Feast upon the Word Blog

A blog focused on LDS scriptures and teaching

Sold by God or Selling Yourself?

Posted by kirkcaudle on May 7, 2010

I was not going to post a completely new thread with this question; I was just going to post it under the Sunday School thread for this week. However, because of the length and amount of discussion it could bring I decided to just go ahead and make a new thread.

 With that said…

 Judges 4:2 reads, “And the Lord sold [the children of Israel] into the hand of Jabin king of Canaan.” 

 My question is, what does it mean to be sold by god? I mean, in order to sell something you must get something in return or it is called giving, not selling. So then, if god did sell the people, what did he get in return?  In a way, these questions remind me a bit of Brian’s, “What God Learned from the Flood” thread.

 I thought about these questions for a while and then I looked down at the footnote for Judges 4:2. The footnote references 2 Nephi 7:1, which is from the Isaiah section quoted by Jacob. This verse reads, “Yea, for thus saith the Lord: Have I put thee away, or have I cast thee off forever? For thus saith the Lord: Where is the bill of your mother’s divorcement? To whom have I put thee away, or to which of my creditors have I sold you? Yea, to whom have I sold you? Behold, for your iniquities have ye sold yourselves, and for your transgressions is your mother put away” (also Isa. 50:1).

 Once I read 2 Ne. 7:1 and compared it with Judg. 4:2 I was only left with more questions. Was Judges a mistranslation and in both passages the people really just sold themselves? If not, what is the difference between god selling you and you selling yourself?

 I think Ezek. 16 shows some good examples of how the people spoken of by Isaiah and Jacob sold themselves. Perhaps the book of Judges gives us some clues of how we are sold by god?

One more thing worth noting here, the major Bible translations of KJV, NIV, NRSV, and the NAS all say “sold” in Judges 4:2. However, the New Living Translation translates that word as “hand[ing]” the people over to the king. Perhaps someone who knows Hebrew can shed some light here. In my mind, selling a people, and handing over a people are two totally different connotations. You can hand something over for free, but selling always involves a trade of some sort.  

The NIV version of Isa. 50:1 is also of interest, “to which of my creditors did I sell you? Because of your sins you were sold; because of your transgressions your mother was sent away.” The NIV says nothing about the people selling themselves.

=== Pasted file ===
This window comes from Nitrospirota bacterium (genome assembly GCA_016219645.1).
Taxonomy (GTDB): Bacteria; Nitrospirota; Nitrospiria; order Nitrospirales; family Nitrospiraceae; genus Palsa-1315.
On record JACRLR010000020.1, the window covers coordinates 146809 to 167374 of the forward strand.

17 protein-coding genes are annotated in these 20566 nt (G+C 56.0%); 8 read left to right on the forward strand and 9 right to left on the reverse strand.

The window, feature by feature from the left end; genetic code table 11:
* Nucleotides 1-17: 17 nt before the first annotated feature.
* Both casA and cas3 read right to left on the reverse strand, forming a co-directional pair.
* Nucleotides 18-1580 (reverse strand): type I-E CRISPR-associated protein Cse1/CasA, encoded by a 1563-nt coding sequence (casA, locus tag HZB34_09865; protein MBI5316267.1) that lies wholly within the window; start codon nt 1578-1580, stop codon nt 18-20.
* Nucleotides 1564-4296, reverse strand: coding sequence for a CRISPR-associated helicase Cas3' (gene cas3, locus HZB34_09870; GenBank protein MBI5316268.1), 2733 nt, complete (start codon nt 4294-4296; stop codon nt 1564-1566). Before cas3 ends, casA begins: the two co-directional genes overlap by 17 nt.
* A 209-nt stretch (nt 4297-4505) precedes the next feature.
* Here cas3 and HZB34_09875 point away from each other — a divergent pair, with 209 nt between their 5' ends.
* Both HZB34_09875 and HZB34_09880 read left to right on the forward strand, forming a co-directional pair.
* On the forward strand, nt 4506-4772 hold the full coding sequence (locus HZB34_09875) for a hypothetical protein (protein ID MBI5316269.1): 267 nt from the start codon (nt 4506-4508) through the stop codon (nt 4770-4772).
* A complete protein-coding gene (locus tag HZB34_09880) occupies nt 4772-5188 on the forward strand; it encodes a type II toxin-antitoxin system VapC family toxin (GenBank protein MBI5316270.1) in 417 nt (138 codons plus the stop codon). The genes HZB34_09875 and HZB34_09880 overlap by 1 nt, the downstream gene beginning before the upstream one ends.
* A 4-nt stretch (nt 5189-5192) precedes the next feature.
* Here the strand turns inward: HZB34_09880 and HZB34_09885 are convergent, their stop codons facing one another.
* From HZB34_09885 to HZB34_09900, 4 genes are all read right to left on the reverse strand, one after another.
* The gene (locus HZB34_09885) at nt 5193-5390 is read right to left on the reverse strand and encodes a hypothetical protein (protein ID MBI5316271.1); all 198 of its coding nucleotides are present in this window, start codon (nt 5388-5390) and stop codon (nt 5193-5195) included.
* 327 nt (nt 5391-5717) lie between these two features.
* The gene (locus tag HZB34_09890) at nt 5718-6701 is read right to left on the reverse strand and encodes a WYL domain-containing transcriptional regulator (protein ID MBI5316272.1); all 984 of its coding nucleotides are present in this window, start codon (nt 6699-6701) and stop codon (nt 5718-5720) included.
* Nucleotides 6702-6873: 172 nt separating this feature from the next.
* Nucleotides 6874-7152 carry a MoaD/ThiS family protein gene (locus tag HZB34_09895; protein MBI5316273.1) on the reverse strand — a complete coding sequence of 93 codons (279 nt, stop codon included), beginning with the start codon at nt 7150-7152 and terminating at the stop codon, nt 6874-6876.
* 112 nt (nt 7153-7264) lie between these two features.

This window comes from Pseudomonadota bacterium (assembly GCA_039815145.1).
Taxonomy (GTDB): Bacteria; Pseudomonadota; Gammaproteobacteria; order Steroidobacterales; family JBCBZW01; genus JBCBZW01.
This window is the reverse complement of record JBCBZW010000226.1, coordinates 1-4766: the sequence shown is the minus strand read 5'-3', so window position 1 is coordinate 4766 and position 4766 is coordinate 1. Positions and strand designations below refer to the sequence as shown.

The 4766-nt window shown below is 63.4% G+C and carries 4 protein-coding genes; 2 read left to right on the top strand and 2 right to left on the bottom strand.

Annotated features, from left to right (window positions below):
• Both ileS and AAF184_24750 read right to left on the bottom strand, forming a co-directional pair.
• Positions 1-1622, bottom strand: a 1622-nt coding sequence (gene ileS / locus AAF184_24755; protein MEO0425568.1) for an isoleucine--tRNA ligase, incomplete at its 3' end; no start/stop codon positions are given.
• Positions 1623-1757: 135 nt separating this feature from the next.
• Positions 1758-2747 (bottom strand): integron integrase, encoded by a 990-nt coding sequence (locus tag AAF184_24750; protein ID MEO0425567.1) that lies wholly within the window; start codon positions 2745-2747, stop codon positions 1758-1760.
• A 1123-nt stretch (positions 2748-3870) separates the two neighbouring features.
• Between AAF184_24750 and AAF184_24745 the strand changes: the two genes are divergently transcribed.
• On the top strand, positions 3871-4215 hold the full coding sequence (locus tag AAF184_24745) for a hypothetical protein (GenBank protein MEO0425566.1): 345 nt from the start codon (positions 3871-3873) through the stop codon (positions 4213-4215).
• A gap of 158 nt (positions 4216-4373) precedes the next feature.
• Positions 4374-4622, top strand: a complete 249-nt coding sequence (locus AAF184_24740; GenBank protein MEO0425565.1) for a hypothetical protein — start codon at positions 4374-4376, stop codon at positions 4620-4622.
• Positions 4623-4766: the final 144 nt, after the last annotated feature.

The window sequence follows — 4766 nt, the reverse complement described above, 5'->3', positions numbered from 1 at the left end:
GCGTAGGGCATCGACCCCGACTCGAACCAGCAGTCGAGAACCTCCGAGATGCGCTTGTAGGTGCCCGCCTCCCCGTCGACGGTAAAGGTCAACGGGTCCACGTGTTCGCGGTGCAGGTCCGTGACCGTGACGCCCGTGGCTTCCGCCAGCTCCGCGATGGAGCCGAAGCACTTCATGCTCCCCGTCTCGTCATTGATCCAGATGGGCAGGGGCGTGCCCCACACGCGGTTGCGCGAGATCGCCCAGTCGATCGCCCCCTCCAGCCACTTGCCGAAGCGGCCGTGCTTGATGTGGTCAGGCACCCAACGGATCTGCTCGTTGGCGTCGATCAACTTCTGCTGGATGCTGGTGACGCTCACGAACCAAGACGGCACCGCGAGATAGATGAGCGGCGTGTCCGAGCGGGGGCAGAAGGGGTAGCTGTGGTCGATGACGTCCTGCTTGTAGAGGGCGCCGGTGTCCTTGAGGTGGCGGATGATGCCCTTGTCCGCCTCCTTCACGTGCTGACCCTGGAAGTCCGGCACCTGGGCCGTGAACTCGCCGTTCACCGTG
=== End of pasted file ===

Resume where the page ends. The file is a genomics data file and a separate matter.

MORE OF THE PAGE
ummmmm…So which is it?

Do we sell ourselves?

Are we sold by God?


8 Responses to “Sold by God or Selling Yourself?”

  1. kirkcaudle said

    I brought this question up in SS today and we had quite a nice discussion about it. One comment I esp. thought was interesting was

    Sold by God=To be totally cut off from God. God will not “waste” his covenant with someone who is abusing it. Therefore, it takes it back. When this is done it is a “point of no return” for the ind.

    Selling yourself=To sin and turn your back on God by your actions. However, like in the case of the Jews during the exile, there is always repentance. When one sells themselves God will accept them back on the basis or repentance.

    So, the class came to almost a complete agreement that to be sold by God was much worse than to sell yourself and yield to temptation. It is one thing to give up on ourselves, it is quite another for God to give up on us!

  2. BrianJ said

    Kirk: I would think that God giving up on us is quite impossible because of the Atonement. I think we’re inseparably connected to Christ in a way that even if the Father were to want to rid himself of us, the Son could not allow it to happen. To try to work this idea into the framework of your original post: Christ “paid” for us with his sacrifice, and he forever carries the “receipt” for that purchase in his palms and feet. Perhaps those scars serve not only identify Christ to us, but also to remind the Father that we cannot be sold.

  3. kirkcaudle said

    Brian, so do you read Judges 4:2, and NIV Isa 50:1 (God selling) the same as 2 Ne. 7:1 and KJV 50:1 (Selling self)? If so, why do you suppose they are written differently? Do you think there is a theological reasoning for the difference of translation (esp. in the difference in the NIV and KJV translation of the same verse)?

    I do not think God can totally rid himself of us. However, I think he can take blessings back to himself for his glory. Therefore, I think there is a difference between God taking away a covenant from a people and a people giving up the covenant to someone else.

    For example, Esau selling his birthright seems different than Sodom and Gomorrah being destroyed. In the first Esau sold himself, in the second, God just destroyed the cities. Esau cut himself off, the cities were cut off.

  4. BrianJ said

    I don’t think Isaiah 50:1 is a solid case of “selling ourselves.” I don’t know Hebrew, but the translations I looked at make it appear that the KJV translators liked the “sell yourself” connotation better than the more straightforward “you were sold.” In other words, I suspect that the KJV may be unnecessarily adding a word or two. (And the BoM, as it often does, follows the KJV wording.)

    (I’ll also mention that I think that because God is speaking in metaphor in Isaiah that we can’t pull too much theology out of it. In fact, I think part of the point of the metaphor is to illustrate that the metaphor itself is messed up. So why does God purposefully use a faulty metaphor? Because this idea of an economic-contractual, business deal relationship was something Israel invented, not God’s idea—the purpose of the actual covenant was more personal, etc. Israel wanted a God that was like a business partner: “We buy from you most days, when it works best for us, but we have other suppliers as well.” God mocks that concept when asking about creditors—because, of course, God could never have creditors: “You were sold, but it wasn’t my idea….”)